Mr. Zeldin, she said, “does not seem to have any new ideas, and does not seem to understand what it takes to protect the environment or invigorate the economy.” The congressman opposes the Trump administration’s plan to open the outer continental shelf to oil exploration and drilling off Long Island, but “the right answer is to take all of America’s outer continental shelf off the plan,” she said. “It’s all one ocean. But that’s shown throughout Lee Zeldin’s whole tenure there: He will talk about cleaning up an estuary or saving Plum Island, but will vote with the administration to defund the E.P.A.” The League of Conservation voters awarded Mr. Zeldin a score of 9 percent for 2017.
On other issues, Mr. Zeldin is “quite out of touch with civil liberties and the state of equality we’ve come to expect,” Ms. DiMasi said. “He’s on record opposing marriage equality, defeating a measure that would allow women’s reproductive health to be taken care of properly by medical insurance.” (As a state senator in 2011, Mr. Zeldin voted against legalizing same-sex marriage, and last year voted for the American Health Care Act, which would partially repeal the Affordable Care Act.)
“He’s tone-deaf to the gun violence issue,” Ms. DiMasi continued. “I don’t see any acknowledgment of the damaging fear of a student who can’t go to school without worrying about this.” But young people can look to the students of Marjory Stoneman Douglas High School in Florida, who have launched a movement to demand gun control in the wake of the mass shooting at their school, and see that change is possible, she said.
“I tell the young not to give up, to vote. Social change is impossible to detect when you’re in the middle of it. There’s not a slow ramp, it’s a sea change, where suddenly everybody’s not ignoring this anymore. . . . Young people need to hear us saying, ‘Keep your optimism, keep working.’ We can be looking back 50 years from now saying we did everything right: offshore wind, gun laws, health care the way it should be.”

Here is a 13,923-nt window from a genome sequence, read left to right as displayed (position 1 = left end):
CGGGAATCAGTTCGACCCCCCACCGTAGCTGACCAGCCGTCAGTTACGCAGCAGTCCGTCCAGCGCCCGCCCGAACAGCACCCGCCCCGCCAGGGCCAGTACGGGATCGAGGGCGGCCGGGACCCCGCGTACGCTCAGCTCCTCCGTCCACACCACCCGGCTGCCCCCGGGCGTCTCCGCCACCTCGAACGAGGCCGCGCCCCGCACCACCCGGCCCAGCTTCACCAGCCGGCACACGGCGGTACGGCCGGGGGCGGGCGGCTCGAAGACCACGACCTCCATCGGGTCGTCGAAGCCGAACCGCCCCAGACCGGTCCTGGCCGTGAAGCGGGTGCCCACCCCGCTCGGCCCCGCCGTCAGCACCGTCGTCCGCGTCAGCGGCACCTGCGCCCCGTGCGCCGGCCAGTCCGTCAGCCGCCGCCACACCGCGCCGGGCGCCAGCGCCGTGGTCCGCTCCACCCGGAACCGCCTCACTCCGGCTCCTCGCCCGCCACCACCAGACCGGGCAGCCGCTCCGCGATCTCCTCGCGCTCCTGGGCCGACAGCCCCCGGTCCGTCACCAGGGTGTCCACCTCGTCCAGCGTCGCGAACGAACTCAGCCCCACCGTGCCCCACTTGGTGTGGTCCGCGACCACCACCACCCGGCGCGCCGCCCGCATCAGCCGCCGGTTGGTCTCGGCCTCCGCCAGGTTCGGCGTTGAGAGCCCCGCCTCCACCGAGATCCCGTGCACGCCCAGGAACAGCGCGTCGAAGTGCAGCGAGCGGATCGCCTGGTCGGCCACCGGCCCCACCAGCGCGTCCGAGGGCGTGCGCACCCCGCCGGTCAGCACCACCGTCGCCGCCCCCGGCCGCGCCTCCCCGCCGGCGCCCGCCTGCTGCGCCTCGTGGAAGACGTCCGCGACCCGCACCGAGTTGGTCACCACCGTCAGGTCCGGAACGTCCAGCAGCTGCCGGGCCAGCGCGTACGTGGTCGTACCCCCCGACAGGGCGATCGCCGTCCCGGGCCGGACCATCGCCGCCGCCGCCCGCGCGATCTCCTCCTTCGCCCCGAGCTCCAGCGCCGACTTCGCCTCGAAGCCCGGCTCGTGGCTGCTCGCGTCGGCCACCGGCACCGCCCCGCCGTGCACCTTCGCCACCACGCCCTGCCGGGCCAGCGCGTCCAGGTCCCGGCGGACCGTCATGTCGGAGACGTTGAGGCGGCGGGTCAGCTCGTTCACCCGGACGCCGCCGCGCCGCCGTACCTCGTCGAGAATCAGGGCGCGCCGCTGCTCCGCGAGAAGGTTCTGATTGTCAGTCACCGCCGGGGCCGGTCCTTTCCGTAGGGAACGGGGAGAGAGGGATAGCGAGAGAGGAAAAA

Ms. DiMasi demurred on impeachment of the president, should she be part of a Democratic majority in the House of Representatives next year. “The bigger enemy is all the big money, the way lobbyists have a stranglehold on Congress,” she said. “When lobbyists are writing laws, and Congress is spending three-quarters of its time on the phone asking for money, they can’t read the laws the lobbyists wrote. This is dangerous.”
Instead, Congress needs the pragmatic, evidence-based approach of a scientist, Ms. DiMasi said. “Without people trained to look at the results of research, we’ll never know, and there will be never-ending arguments,” she said. “Neither government nor science should be in the business of never-ending arguments.”
This, she said, sets her apart from her competitors in the race for the nomination. “I’m making a pitch that doesn’t have to change in the general election, talking about energy, the environment, work force development, what we can do. I will go to the general with the exact same platform — I don’t have to pivot to the center.”
“I’m not defined by being a Democrat,” she said. “I’m defined by being a problem solver.”
This is part of a series of profiles of Democrats vying to challenge Lee Zeldin in the lead-up to the June 26 Democratic primary.